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|Title||Prevalence and Associated Host Factors of Candiduria and Bacteriuria among Diabetic Patients Assessment of Antimicrobial Susceptibility Patterns of Isolated Bacterial Isolates|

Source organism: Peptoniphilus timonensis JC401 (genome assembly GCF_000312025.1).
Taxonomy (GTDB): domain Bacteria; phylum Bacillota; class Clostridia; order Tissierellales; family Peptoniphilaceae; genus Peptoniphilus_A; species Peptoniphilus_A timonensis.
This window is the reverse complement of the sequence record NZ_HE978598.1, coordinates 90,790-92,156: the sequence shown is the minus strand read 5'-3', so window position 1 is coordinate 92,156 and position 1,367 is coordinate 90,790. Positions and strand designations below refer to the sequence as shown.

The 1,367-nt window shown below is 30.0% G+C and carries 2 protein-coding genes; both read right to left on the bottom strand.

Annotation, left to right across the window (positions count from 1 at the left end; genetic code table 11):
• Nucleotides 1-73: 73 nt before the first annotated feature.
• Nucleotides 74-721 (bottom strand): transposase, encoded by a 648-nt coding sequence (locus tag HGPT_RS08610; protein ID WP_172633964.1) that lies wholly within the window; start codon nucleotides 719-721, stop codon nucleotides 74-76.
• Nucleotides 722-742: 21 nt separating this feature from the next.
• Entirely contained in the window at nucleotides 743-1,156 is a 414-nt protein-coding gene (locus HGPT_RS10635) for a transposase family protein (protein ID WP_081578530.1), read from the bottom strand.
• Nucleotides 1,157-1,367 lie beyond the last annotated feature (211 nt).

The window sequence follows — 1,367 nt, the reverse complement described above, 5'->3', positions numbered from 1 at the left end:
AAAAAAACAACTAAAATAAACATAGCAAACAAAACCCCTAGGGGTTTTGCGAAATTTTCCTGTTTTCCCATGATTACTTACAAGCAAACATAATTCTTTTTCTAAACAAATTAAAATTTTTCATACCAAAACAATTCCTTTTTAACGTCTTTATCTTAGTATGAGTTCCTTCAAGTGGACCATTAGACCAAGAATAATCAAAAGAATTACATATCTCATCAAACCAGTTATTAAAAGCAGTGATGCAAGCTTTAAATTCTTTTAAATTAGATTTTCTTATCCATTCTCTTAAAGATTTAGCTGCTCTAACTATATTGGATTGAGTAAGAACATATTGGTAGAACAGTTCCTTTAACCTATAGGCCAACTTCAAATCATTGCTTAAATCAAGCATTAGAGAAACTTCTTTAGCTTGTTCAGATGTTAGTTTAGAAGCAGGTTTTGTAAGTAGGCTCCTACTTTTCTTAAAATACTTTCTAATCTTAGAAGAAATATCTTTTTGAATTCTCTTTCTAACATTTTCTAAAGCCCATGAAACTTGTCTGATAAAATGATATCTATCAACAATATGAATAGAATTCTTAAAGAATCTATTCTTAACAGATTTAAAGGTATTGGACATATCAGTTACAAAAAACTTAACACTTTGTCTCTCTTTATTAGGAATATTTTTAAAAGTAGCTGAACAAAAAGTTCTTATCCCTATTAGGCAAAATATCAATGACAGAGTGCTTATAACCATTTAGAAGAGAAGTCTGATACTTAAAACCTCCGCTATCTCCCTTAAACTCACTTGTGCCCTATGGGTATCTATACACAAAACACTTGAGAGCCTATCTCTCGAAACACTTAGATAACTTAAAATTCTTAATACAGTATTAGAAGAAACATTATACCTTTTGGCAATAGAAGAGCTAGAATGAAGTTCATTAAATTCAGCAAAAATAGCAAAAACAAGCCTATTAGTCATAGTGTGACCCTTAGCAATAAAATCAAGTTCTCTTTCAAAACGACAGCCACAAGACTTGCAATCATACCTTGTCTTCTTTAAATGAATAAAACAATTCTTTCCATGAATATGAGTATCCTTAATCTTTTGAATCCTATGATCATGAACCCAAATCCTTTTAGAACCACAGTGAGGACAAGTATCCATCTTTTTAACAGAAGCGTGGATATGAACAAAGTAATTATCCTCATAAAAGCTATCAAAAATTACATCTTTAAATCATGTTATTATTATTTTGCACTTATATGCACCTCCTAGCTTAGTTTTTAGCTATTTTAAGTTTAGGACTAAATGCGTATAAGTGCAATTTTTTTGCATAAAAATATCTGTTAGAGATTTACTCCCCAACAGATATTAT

Introduction: Antimicrobial resistance among uropathogens causing commonly acquired UTIs is increasing. Identifying risk factors for resistance and knowing the current pattern in prevalence in the local context are important steps in choosing an appropriate therapeutic agent. Coupled with a paucity of local context data on the occurrence of candiduria among diabetic patients in Zimbabwe, the study sought to avail more information on this subject. Methodology: A laboratory based cross-sectional study was used on a sample 245 diabetic patients attending out-patients’ diabetic clinic at a referral hospital in Harare, Zimbabwe. Results: The prevalence of bacteriuria was 22.9% with no statistical difference between males and females (p = 0.051). The prevalence of candiduria was 13.5% with statistical difference between males and females (p = 0.042). Gentamycin and Nicene were effective against most bacterial isolates obtained. There was a marked increase in the incidence of bacteriuria and candiduria in the unemployed (25,8% and 16,1% respectively) than in employed individuals (13,6% and 5,1% respectively). Conclusion: High resistance rates exhibited to some commonly used antimicrobials may mean the continued use of these antibiotics when considering therapy for bacteriuria seems to be under threat. Additional surveillance data that combines results of in-vitro susceptibility tests with epidemiologic and clinical patient characteristics is needed.